Slippery Slope of Business Incentives
Gov. Scott Walker has said repeatedly that something like the state’s deal with Foxconn doesn’t come around very often. His proclamation of the deal as a “once-in-a-lifetime” opportunity for the state rang out in a number of public speeches in 2017. But Foxconn’s status as a “once-in-a-lifetime” deal didn’t last very long. It was only about six months later that the governor decided to pull out the Foxconn playbook in an attempt to keep consumer products company Kimberly-Clark Corp. from closing two plants in Wisconsin.
Walker insisted “Foxconn-style” deals wouldn’t become his go-to economic strategy in the future, despite what it may look like. Kimberly-Clark, he said, is special. Like Foxconn.
But Timothy Bartik, a senior economist at the W.E. Upjohn Institute for Employment Research, said the governor might have trouble being as selective as he wants to be with incentive deals in the future, now that he’s set a precedent. Bartik said incentives “are like potato chips.”
“When it comes to incentives, you can’t hand out just one,” he said.
Bartik has studied tax incentive packages all over the country. He said Foxconn got 10 times the incentives businesses usually get.
Bartik said Wisconsin doesn’t have enough money to keep handing out deals like the one offered to and accepted by Foxconn. He said the state needs to be very picky about who qualifies for incentives in the future.
Democratic opponent state Schools Superintendent Tony Evers argues Walker is taking the state down a slippery slope of politics rather than sound economic development principles.
“We are going to move away from the idea that we need to somehow throw a Hail Mary pass every four years in order to make the economy grow in the state of Wisconsin,” Evers told reporters after his annual State of Education address.
“Economic development in the state of Wisconsin should be a 72-county solution, not southeast Wisconsin versus the rest of the state,” he said.
Farmers Weigh In on NAFTA Replacement
No longer called NAFTA, the new United States-Mexico-Canada Agreement, or USMCA, was announced Sunday night. In the treaty Canada agreed to end its Class 7 milk price, a category that allowed Canadian producers to sell certain milk ingredients below the price charged by U.S. producers. Some American dairy groups say the policy has undercut U.S. producers hoping to export to Canada and other countries.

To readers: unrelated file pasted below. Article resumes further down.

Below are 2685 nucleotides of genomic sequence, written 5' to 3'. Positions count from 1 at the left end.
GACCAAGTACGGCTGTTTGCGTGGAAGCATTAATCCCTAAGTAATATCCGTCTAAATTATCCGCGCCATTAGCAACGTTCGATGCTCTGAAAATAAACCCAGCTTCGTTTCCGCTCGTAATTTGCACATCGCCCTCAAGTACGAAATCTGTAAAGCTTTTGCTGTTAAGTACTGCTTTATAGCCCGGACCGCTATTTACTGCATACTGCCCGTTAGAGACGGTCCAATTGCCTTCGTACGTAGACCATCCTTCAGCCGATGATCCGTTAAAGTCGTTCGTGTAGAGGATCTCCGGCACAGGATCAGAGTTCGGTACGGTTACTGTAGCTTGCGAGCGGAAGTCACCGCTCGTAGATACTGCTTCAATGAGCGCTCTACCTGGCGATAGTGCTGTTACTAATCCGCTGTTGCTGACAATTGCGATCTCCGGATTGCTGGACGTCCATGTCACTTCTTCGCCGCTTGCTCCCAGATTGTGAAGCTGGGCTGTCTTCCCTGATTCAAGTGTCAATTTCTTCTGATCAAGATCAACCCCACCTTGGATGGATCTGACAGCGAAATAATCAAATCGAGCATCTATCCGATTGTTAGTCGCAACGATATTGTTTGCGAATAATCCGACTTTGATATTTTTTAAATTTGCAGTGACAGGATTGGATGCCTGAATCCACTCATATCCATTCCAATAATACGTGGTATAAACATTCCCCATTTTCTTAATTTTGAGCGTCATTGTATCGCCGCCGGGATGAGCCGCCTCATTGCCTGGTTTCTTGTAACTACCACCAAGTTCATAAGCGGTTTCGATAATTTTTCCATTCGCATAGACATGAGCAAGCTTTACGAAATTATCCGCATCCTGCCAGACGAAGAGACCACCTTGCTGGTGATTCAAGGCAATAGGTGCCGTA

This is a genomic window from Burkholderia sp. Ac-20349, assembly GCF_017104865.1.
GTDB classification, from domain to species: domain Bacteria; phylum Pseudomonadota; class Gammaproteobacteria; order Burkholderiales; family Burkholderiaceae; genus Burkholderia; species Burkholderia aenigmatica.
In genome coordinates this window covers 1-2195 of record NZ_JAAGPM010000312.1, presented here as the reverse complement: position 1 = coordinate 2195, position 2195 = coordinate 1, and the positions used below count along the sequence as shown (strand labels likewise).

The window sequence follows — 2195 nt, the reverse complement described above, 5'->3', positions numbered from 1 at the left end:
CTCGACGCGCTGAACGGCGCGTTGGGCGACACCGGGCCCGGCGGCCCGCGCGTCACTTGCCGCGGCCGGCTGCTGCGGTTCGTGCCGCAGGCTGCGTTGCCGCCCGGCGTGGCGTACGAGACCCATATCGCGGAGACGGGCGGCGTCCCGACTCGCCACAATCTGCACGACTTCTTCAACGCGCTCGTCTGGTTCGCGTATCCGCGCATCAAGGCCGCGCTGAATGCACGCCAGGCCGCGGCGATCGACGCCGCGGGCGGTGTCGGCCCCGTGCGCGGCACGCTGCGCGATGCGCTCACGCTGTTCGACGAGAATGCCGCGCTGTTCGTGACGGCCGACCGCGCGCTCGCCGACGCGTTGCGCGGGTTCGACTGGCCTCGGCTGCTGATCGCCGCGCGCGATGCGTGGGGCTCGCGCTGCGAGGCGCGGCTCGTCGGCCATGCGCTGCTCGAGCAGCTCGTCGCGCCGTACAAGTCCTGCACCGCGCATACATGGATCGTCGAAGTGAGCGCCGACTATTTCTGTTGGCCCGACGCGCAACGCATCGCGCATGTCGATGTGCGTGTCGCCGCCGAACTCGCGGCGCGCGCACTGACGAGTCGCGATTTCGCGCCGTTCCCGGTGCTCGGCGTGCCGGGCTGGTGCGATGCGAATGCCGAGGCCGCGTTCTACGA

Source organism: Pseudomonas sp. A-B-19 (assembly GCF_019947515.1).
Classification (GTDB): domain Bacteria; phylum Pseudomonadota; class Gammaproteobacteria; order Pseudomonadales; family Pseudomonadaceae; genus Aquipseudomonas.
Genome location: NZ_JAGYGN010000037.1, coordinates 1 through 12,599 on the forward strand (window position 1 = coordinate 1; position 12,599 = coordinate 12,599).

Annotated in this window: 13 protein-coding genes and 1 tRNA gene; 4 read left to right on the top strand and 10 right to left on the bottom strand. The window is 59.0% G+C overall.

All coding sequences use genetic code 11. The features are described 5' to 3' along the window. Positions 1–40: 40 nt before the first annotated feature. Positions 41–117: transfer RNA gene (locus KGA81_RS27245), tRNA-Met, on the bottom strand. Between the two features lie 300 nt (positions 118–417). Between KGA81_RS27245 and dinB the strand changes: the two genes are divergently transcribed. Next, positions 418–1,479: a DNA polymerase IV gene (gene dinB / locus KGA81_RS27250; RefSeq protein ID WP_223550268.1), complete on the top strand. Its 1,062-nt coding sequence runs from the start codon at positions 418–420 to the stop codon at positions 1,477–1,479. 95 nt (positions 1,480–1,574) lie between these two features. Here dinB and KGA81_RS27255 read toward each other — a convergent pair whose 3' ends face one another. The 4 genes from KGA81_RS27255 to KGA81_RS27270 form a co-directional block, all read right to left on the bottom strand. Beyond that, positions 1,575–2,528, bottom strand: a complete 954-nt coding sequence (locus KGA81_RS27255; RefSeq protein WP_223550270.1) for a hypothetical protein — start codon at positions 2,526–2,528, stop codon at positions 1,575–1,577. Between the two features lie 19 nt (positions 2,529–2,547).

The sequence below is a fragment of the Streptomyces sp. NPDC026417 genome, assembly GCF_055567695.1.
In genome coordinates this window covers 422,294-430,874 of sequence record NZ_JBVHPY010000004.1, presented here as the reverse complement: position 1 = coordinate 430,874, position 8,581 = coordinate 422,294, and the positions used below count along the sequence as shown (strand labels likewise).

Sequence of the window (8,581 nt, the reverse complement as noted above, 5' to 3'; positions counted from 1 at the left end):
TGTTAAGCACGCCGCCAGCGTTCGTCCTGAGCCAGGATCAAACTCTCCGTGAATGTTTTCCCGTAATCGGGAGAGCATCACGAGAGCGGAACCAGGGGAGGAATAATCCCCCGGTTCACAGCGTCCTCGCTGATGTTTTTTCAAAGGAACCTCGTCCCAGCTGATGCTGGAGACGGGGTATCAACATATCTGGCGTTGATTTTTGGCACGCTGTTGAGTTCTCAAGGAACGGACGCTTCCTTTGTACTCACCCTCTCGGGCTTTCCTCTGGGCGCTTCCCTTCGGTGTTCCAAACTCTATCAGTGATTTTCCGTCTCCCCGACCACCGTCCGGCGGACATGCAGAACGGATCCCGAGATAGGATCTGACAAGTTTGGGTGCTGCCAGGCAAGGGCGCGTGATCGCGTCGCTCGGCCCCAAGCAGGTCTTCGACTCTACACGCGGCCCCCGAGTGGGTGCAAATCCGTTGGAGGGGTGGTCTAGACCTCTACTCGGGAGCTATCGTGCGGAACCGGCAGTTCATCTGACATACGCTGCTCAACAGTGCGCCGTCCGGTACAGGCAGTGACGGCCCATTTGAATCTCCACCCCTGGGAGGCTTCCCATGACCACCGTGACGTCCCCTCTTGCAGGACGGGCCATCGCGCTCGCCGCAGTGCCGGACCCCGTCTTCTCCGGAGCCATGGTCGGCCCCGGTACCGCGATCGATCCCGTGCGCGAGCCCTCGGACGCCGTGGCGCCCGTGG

“We’ve been looking for some good news for quite some time in the trade department for agriculture. And this agreement appears to have some positive things in it,” said Jim Holte, president of the Wisconsin Farm Bureau Federation.
Canada has also agreed to allow more U.S. products into their dairy market, which is controlled by a national quota system.
But not all farm groups are happy with the NAFTA replacement. Kara O’Connor, government relations director for the Wisconsin Farmers Union, said the small wins in Canada won’t fix the underlying problem in the American dairy industry.
“The best estimate that we have now is that the additional sales that the U.S. will be able to send into Canada will equal less than 2 percent of total U.S. sales by value of dairy products,” O’Connor said.
O’Connor said the U.S. needs an incentive for individual farmers not to overproduce, much like Canada’s quota system.
She said the Wisconsin Farmers Union is also disappointed the new trade agreement leaves the door open for foreign businesses to challenge American law and doesn’t require labeling of foreign-produced meats.